Other Artistic Applications
The fable is depicted no less than three times in the border of the Bayeux Tapestry and it has been speculated that a political commentary is intended. The picture is that of an ungainly bird sitting in a tree under which an animal is lying. They are looking at each other with their mouths open, and there is some object in the air between them. The reason for pointing to this particular fable is quite clear. Harold's vanity has led him to overreach himself and so lose everything. A later tapestry on which the story is portrayed came from the Gobelins Manufactory and was designed by Jean-Baptiste Oudry.
The fable also figured in church architecture, most notably on a column in the Romanesque church of San Martín de Fromista in Spain. In later centuries the fable was used on household china, on tiles, on vases, and figured in the series of La Fontaine medals cast in France by Jean Vernon. A less conventional use was the hydraulic statue built for the Versailles Labyrinth that was constructed for Louis XIV, one of thirty nine sets of statues in the maze illustrating Aesop's fables. The fox and the crow eventually figured, among many other beasts, on the grandiose monument to La Fontaine designed by Achille Dumilâtre in 1891. This stood at the angle of the Jardins de Ranelagh between the Avenue Ingres and Avenue du Ranelagh in Paris XVI and was melted down during World War 2. It was replaced by Charles Correia's present monument in 1983. This portrays the fabulist standing and looking down at the cheese-bearing crow at his feet, while the fox gazes up at it from the steps to the pedestal.
Given the circumstances of the replacement, it is not surprising that the design is so traditional and, indeed, reminiscent of Pierre Julien's 18th century statue of La Fontaine in the Louvre. But the monuments incorporating the fable in the former Soviet territories have been more inventive and modernist. There it is the Russian adaptation by Ivan Krylov, "The Fox and the Raven" (in this case little different from his master's version), that is being alluded to. It figures among several others on panels around Andrey Drevin's monument beside the Patriarch Ponds in Moscow. Another piece of street sculpture that brings them strikingly together is the stylised monument to the famous Soviet processed cheese brand Druzhba (Friendship) on Rustaveli Street in Moscow.
In Germany the fable was popular, not simply because of Lessing's adaptation but from Martin Luther's versified translation. Several zoos there have sculptures based on the story, of which Stefan Horota has been responsible for two. In Rostock Zoo the fox looks up at a tree in which the bird is supposed to be perched. It is based on his 1965 bronze sculpture now beside a woodland path in the zoo at Gera. There a stylised crow stands with its head twisted sideways holding the cheese, while the fox sits looking upward with its snout just below the bird’s beak. Then on the wall at the entrance of the small zoo at Weißwasser there is a ceramic plaque of the fable created by the local Culture-house some time before 1990. Another bronze group was made by Karlheinz Goedtke for the grounds of an apartment block in Lübeck (1974). There is also a sandstone stele in the grounds of the Lessing Museum in Kamenz. This takes the form of a rounded trunk with a leafy canopy, beneath which the crow perches on a shorn branch with the fox looking up at it below.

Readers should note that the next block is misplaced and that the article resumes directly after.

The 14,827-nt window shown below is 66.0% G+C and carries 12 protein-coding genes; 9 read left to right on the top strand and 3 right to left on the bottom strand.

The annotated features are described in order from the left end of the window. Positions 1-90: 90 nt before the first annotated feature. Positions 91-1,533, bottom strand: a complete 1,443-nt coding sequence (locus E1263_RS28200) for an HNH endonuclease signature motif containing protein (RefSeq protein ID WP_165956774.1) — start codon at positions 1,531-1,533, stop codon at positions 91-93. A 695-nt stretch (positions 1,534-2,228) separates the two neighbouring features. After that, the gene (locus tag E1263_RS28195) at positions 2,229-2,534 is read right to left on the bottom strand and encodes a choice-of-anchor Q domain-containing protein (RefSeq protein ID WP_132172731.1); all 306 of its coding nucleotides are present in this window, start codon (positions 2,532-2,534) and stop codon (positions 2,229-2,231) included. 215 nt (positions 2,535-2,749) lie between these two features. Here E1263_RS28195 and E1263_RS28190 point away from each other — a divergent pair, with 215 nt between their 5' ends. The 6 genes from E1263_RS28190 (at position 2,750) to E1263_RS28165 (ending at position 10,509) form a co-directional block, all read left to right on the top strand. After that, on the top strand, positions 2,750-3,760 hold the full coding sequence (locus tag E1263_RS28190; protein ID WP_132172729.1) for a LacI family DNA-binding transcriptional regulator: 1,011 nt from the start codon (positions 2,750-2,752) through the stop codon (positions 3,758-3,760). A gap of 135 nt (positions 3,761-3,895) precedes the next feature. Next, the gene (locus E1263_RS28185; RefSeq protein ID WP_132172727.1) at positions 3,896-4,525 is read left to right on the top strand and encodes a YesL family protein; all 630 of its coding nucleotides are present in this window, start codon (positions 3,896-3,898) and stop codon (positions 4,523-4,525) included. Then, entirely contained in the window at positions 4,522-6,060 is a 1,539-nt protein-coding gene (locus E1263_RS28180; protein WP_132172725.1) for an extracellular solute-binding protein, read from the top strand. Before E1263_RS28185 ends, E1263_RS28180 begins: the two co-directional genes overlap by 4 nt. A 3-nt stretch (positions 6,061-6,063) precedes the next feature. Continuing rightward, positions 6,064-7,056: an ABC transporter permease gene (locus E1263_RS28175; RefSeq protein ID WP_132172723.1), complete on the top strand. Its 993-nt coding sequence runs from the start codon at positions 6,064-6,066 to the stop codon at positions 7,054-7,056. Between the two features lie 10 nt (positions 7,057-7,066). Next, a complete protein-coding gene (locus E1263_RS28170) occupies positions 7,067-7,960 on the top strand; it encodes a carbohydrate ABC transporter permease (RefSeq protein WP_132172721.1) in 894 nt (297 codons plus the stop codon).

In the United States the fable figured at one time as one of six bronze gate panels commissioned for the William Church Osborne Memorial Playground in Manhattan’s Central Park in 1952. The work of sculptor Paul Manship, it is now in the Smithsonian American Art Museum. The seated fox looks up at the crow in an attractive piece that makes the most of the decorative possibilities of the reeds and oak-leaves that play a prominent part in the overall design. The challenge with this subject is always to avoid the limitations imposed by a fable that has more dialogue than action. André Deluol also manages to vary the formula in the stone sculpture he created outside the La Fontaine infant school in the Croix-de-Vernailles quarter of Etampes in 1972. There the fox look back over its shoulder at the crow in a design held together by the large leaves of a stylised tree.
Possibilities are more restricted in the two dimensional plane of a picture: whether printed or painted, these have presented an almost uniform monotony of design over whole centuries. One of the rare variations is the painted panel by Léon Rousseau (fl.1849-81) which pictures the fox crouching with one paw on the fallen cheese and bending his head directly upwards to taunt the agitated crow. There is also the 1961 print by the German artist Horst Janssen of a large striped fox looking up at a minute bird on a twig. Here it is the differences in size and the admiring prominence given the wily flatterer that constitutes its originality.
Read more about this topic: The Fox And The Crow (Aesop)
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